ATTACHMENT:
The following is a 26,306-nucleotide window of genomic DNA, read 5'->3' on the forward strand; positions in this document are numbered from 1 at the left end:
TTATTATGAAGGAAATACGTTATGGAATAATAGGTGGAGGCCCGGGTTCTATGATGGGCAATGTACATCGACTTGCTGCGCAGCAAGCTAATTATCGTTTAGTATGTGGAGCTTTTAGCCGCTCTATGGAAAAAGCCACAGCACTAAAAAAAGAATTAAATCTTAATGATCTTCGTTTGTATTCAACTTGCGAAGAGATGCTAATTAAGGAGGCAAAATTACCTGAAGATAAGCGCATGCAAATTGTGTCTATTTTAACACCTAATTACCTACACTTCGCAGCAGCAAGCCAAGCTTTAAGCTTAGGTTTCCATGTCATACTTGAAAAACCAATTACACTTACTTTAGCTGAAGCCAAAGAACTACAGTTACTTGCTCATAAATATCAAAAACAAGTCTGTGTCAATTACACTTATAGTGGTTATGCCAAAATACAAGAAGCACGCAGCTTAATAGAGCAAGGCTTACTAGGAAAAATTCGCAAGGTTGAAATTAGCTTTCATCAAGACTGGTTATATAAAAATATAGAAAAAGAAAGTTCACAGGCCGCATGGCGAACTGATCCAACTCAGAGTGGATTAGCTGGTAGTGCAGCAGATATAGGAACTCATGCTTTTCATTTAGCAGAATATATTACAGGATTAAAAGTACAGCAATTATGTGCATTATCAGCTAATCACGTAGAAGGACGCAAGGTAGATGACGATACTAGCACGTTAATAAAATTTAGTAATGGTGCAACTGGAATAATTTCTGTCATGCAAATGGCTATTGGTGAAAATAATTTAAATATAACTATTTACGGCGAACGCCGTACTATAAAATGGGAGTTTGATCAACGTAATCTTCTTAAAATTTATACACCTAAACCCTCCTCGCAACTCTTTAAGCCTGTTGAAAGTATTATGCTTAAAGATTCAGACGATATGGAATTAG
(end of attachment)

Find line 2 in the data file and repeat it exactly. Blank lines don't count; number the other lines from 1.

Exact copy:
TTATTATGAAGGAAATACGTTATGGAATAATAGGTGGAGGCCCGGGTTCTATGATGGGCAATGTACATCGACTTGCTGCGCAGCAAGCTAATTATCGTTTAGTATGTGGAGCTTTTAGCCGCTCTATGGAAAAAGCCACAGCACTAAAAAAAGAATTAAATCTTAATGATCTTCGTTTGTATTCAACTTGCGAAGAGATGCTAATTAAGGAGGCAAAATTACCTGAAGATAAGCGCATGCAAATTGTGTCTATTTTAACACCTAATTACCTACACTTCGCAGCAGCAAGCCAAGCTTTAAGCTTAGGTTTCCATGTCATACTTGAAAAACCAATTACACTTACTTTAGCTGAAGCCAAAGAACTACAGTTACTTGCTCATAAATATCAAAAACAAGTCTGTGTCAATTACACTTATAGTGGTTATGCCAAAATACAAGAAGCACGCAGCTTAATAGAGCAAGGCTTACTAGGAAAAATTCGCAAGGTTGAAATTAGCTTTCATCAAGACTGGTTATATAAAAATATAGAAAAAGAAAGTTCACAGGCCGCATGGCGAACTGATCCAACTCAGAGTGGATTAGCTGGTAGTGCAGCAGATATAGGAACTCATGCTTTTCATTTAGCAGAATATATTACAGGATTAAAAGTACAGCAATTATGTGCATTATCAGCTAATCACGTAGAAGGACGCAAGGTAGATGACGATACTAGCACGTTAATAAAATTTAGTAATGGTGCAACTGGAATAATTTCTGTCATGCAAATGGCTATTGGTGAAAATAATTTAAATATAACTATTTACGGCGAACGCCGTACTATAAAATGGGAGTTTGATCAACGTAATCTTCTTAAAATTTATACACCTAAACCCTCCTCGCAACTCTTTAAGCCTGTTGAAAGTATTATGCTTAAAGATTCAGACGATATGGAATTAG